A man told me he was shocked by what he saw when he made a wrong turn during a drive through Southwest Baltimore. “It was like a third-world country,” he said, a pejorative often uttered by white visitors as they drive by vacant rowhouses or rowhouses occupied by what appear to be poor black families.
I asked the man, who lives in the suburbs, where he had been for the last half-century or so. There was nothing new about any of this. Baltimore once had 900,000 people. After decades of highway construction, white flight, suburban development and the loss of manufacturing — an old narrative by now — the city has about 612,000 people. Baltimore has a long history of racist housing policies and a high concentration of poverty. Some neighborhoods have always thrived. Some have been remarkably resurgent and stable. Some continue to sprout new construction cranes. But others, to the east and to the west, have been abandoned or neglected, or only marginally improved.
That’s why, for all but the shocked interloper from the suburbs, the new report from the Urban Institute on racial disparities in neighborhood investment came as no surprise. The report found that investment is unevenly split by race, income and geography across the city. Most of Baltimore’s building, rehabbing and demolition goes on in whiter, better-off neighborhoods. There were also more loans for residential developers and property owners in those neighborhoods, and more lending for commercial development in places already on the rise. What’s more, data analysis by the Baltimore Business Journal last year found that African-Americans in the Baltimore area were twice as likely as their white counterparts to be denied a home mortgage by a bank. Also last year, the Johns Hopkins 21st Century Cities Initiative found that small-business lending in the city had dropped by 32 percent between 2007 and 2016 — a time when banks nearly doubled their deposits in the city, reaching $26.5 billion.
Baltimore gets knocked for being home to a lot of nonprofit organizations that don’t have to pay our too-high property taxes. But a lot of those organizations work on the city’s most entrenched problems — poverty, drug addiction, undereducated children, mental illness, chronic health problems, a lack of affordable housing.
In the realm of small business and housing, you can find mission-driven organizations fighting the good fight in high-poverty and predominantly black neighborhoods. As impressive as their efforts are, however, they make just small dents at a time in the vast stretches of Baltimore that need redevelopment most.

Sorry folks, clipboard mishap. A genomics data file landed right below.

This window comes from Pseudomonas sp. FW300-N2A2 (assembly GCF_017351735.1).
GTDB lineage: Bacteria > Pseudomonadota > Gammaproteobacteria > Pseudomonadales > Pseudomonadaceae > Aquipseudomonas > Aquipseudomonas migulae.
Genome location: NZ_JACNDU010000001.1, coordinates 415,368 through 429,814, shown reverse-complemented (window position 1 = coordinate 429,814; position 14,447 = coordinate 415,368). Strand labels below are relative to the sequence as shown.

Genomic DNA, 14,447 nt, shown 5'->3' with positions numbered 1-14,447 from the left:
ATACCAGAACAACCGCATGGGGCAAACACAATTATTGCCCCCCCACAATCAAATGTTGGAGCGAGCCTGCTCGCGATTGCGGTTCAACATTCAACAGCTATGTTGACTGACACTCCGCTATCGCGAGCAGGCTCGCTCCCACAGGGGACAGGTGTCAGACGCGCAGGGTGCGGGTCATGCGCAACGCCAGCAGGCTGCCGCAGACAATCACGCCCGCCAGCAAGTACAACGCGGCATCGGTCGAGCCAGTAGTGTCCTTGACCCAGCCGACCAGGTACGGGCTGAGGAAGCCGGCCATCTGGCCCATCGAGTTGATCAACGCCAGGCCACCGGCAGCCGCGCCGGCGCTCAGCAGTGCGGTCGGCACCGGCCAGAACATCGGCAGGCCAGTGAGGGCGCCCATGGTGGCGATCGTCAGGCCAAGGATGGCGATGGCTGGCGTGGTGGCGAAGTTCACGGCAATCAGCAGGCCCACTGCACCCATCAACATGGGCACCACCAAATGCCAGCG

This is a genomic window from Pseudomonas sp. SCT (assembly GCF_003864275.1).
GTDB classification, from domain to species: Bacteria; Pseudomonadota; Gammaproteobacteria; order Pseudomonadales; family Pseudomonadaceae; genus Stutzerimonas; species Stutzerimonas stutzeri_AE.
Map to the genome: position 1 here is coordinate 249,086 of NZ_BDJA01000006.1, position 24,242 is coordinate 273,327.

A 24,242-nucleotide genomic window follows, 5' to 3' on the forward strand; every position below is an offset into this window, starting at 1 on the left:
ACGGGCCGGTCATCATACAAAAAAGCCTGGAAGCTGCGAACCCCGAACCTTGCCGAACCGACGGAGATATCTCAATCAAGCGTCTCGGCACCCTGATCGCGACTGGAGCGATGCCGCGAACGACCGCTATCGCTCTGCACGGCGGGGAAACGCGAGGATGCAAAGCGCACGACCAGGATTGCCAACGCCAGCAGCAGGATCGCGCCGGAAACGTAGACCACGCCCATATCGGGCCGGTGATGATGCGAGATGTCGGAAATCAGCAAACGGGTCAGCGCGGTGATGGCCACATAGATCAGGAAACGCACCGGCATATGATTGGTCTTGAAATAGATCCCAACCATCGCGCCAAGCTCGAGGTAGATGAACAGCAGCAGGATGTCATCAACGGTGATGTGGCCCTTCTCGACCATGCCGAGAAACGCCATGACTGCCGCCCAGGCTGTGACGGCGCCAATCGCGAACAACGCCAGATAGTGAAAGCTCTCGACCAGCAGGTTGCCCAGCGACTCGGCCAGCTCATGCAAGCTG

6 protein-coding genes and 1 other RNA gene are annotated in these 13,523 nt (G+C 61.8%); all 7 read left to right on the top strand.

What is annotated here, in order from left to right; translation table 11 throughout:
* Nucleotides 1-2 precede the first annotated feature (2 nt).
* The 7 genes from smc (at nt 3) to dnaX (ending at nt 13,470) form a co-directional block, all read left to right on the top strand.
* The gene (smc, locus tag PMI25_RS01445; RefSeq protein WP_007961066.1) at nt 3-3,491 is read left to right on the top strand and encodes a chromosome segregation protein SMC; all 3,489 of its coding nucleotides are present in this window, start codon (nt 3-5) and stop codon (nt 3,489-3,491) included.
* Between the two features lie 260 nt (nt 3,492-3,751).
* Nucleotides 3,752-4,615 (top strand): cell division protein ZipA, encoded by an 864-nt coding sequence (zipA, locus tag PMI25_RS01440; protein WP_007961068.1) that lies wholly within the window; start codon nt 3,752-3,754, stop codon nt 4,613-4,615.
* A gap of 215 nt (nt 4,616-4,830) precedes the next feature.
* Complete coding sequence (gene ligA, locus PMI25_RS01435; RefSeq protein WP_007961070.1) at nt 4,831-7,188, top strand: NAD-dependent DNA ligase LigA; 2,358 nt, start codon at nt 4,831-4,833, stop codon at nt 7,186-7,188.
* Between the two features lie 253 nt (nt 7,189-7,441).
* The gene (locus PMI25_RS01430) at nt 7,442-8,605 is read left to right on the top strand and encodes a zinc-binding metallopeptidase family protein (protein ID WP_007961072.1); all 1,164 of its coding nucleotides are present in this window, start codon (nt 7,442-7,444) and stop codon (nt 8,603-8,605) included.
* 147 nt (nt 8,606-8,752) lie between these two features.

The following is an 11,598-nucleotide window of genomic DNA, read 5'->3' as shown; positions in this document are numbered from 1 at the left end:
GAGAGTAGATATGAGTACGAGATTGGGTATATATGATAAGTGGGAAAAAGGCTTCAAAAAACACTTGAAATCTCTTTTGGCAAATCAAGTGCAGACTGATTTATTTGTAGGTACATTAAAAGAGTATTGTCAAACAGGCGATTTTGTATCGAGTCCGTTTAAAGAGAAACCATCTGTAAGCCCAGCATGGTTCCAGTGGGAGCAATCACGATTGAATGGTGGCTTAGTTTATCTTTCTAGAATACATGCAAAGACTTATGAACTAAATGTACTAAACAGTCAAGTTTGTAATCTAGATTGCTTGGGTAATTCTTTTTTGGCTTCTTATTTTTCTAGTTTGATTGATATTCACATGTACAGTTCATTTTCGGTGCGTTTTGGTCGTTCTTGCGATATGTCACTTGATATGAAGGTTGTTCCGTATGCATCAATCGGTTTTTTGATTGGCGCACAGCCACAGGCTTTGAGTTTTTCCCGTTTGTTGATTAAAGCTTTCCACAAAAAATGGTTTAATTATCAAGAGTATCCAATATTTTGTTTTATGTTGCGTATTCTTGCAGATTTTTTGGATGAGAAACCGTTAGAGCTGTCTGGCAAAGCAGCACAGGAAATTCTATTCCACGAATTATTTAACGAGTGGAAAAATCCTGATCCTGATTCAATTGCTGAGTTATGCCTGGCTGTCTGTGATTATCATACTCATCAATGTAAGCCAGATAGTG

Still, they persist.
Habitat for Humanity of the Chesapeake, for instance, has built or restored about 750 affordable homes, most of them in the city, since it came on the scene in the 1980s. Baltimore Community Lending has been working on this front almost as long as Habitat, but with a much lower profile, and in a very different way.
It got its start as a quasi-public agency when Kurt Schmoke was mayor but broke away from City Hall in 2004 to become a federally certified Community Development Financial Institution. Since its inception, BCL has provided $220 million in financing for housing projects, accounting for about 4,000 units in underserved areas of the city. Sixty percent of BCL’s loans go to companies owned by people of color.
Working out of an office in West Baltimore, the institution cobbled together donations, grants from banks and foundations and the state of Maryland to make loans for the renovations of homes in Park Heights, Southwest Baltimore, Oliver, Greenmount West and Druid Heights. It has helped establish an office and community center in Belair-Edison. Given the lack of lending by big banks, BCL created a small-business loan program. The BCL staff helped a couple open a wine-and-cheese shop in Highlandtown, and they’re helping a new organization, the Baltimore African-American Home Builders Cooperative, with start-up financing.
I tell you this because it’s important work. But, obviously, just a slice of what needs to be done.
Banks cite post-recession federal regulatory reforms and the lack of creditworthy borrowers as roadblocks to more lending. But Bill Ariano, the CEO of BCL, gives three reasons why accessing capital for investment in more of Baltimore is such a challenge — the consolidation of big banks, the lack of a clear plan to improve the city economy and a lack of private market leadership.
“Disinvestment is the result of an unwillingness to look beyond the false assumptions that somehow one segment of our population was born incapable or unwilling to build wealth,” he says. “The result is a refusal to allow access to the necessary financial resources critical to success. It is easier to identify why one shouldn't versus aggressively looking for how one can.